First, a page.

Gift ‘n Gab Trading Post Case Study
GNG faces the task to attract visitors who live in the area and/or are passing through the town of Barriere. Located north of Kamloops on the way to Wells Gray Park, the town is easily accessible yet removed from other major highways in British Columbia. For that reason, and in Kathie’s own estimate, word of mouth is critically important and valuable. She wants customers to enjoy their visit and have a great personal shopping experience:
“As long as they leave, even empty handed, happy, they will tell others about what a family friendly place the Gift ‘N Gab Trading Post is. Hence, word of mouth will travel.”
Current & Past Approaches
In its first year of operation, GNG purchased radio advertising: It ran on the local radio station, numerous times every day, 365 days a year. During the second year, the radio ads only ran during the summer months, to reach travelers listening to the local station while visiting the area. In addition, that year radio ads were run in Kamloops during the Canada 150 year celebrations. Kathie mentioned that the return on investment for radio ads is difficult to track, without asking every customer whether they heard the radio ad.
Kathie met with a website coach to work on a website, accessible at http://www.giftngab.ca/, and get help for the signs along the highway in front of her store. Not a lot of work has been put into the website, as it can get costly with no guarantee of a return on investment that other channels provide. E-commerce is not an option at this time as the family-run business does not have the human resources nor financial capacity to implement this. Kathie is able to maintain the website on her own and add pictures as needed, but it takes up valuable time, and any redesign would add even more to the time requirements. Some customers have mentioned visiting the website.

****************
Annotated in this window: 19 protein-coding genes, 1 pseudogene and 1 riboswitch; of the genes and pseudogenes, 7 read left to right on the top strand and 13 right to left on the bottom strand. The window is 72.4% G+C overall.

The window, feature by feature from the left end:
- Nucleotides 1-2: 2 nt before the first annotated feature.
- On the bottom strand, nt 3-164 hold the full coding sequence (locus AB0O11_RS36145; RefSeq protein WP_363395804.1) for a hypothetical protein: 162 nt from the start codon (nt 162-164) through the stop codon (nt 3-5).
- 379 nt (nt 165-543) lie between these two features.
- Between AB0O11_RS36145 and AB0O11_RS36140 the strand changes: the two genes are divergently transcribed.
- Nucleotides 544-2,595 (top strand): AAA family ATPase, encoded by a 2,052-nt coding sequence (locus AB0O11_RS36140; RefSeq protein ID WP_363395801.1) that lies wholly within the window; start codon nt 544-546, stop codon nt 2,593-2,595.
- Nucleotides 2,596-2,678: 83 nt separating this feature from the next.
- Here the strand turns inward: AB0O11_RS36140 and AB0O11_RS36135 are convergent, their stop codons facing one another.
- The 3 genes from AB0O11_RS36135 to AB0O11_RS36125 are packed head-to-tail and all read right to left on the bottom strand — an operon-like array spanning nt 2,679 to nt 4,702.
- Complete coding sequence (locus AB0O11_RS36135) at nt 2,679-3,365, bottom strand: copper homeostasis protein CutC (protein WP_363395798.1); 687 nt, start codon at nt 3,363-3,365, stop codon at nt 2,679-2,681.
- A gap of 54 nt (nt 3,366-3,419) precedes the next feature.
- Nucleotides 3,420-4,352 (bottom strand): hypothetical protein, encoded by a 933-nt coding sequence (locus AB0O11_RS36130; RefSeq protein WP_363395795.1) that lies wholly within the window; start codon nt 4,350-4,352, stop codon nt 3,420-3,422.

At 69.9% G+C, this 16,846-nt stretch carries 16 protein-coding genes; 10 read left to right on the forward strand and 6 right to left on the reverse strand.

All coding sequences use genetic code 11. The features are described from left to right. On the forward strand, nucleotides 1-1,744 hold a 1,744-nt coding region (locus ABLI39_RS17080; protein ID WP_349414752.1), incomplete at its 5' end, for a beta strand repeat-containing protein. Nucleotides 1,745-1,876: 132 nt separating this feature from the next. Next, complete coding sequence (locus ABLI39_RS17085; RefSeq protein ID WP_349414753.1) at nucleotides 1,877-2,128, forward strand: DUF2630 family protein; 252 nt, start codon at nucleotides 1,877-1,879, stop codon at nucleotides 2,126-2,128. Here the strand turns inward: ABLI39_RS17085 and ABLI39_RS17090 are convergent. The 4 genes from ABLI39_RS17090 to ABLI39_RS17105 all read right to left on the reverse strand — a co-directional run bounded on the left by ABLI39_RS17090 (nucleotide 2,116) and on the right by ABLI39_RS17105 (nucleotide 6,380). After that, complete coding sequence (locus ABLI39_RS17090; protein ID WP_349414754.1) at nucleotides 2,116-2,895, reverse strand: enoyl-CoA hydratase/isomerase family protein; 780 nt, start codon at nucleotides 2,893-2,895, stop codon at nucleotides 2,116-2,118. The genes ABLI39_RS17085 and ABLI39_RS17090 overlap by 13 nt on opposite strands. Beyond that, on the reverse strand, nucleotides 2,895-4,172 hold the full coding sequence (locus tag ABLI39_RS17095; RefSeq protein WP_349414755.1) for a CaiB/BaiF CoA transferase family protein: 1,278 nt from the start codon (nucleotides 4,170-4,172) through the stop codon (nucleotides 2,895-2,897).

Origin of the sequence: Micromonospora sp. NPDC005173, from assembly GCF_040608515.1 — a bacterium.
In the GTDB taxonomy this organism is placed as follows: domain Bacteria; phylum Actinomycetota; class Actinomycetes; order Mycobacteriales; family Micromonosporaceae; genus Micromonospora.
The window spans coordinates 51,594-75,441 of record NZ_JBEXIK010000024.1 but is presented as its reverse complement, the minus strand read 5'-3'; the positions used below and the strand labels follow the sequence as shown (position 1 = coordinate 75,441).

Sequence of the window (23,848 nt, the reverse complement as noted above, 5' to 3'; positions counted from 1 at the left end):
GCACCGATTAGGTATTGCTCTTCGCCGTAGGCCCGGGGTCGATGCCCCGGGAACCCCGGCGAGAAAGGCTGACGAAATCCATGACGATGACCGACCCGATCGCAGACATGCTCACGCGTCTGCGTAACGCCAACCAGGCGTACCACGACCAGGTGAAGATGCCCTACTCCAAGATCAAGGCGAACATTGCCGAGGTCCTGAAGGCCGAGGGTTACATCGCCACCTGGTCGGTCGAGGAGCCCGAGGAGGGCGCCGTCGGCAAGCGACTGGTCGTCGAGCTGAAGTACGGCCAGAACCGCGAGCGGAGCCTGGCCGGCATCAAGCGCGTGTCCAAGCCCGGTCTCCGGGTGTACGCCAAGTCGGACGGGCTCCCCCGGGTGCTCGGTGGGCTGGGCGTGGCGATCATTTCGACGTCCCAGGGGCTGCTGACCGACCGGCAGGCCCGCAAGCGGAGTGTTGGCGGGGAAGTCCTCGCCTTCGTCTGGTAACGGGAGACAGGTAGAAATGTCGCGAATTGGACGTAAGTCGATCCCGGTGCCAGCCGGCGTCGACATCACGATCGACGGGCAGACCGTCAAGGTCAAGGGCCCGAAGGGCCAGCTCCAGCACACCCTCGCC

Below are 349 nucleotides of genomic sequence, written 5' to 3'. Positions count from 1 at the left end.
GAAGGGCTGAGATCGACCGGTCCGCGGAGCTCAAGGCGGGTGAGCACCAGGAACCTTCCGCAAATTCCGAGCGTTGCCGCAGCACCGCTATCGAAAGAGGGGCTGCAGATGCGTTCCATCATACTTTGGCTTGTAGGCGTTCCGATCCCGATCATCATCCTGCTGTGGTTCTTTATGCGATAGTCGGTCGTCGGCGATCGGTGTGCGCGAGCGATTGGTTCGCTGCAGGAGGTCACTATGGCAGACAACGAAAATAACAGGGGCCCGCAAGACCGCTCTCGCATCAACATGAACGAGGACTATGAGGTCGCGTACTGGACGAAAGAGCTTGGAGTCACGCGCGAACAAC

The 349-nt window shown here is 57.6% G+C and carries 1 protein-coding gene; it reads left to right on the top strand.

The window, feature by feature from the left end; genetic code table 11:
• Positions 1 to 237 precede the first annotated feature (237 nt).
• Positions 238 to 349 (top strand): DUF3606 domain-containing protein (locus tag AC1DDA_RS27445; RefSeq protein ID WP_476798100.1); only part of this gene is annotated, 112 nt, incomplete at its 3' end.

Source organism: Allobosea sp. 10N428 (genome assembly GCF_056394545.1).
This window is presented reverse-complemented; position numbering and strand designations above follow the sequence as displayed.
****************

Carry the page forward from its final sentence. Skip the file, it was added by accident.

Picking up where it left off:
GNG has a Facebook page, created by Kathie’s daughter, that is used to communicate with existing and potential customers. Kathie’s husband has purchased paid advertising on Facebook to promote new products and other information; these ads were targeted by demographic and geographic segmentation. Currently, the Facebook page is also the only option for customers to leave feedback and publish testimonials.
The store also works with businesses in the region that refer travelers to the shop. For example, rack cards have been distributed to B&Bs and the Kamloops, Clearwater, and Barriere tourist information centres. In an attempt to track the effectiveness, rack cards were numbered and signed, keeping track of the origin when they were brought back to the store. Kathie has also ordered custom wrapping paper for the store and puts stickers with her logo on paper shopping bags she supplies to customers.
The store purchased print ads in the North Thompson tourism magazine and the Backroads Map book, targeting different audiences with relatively inexpensive ads for multi-year exposure. GNG is also listed in the directory for Indigenous Tourism BC.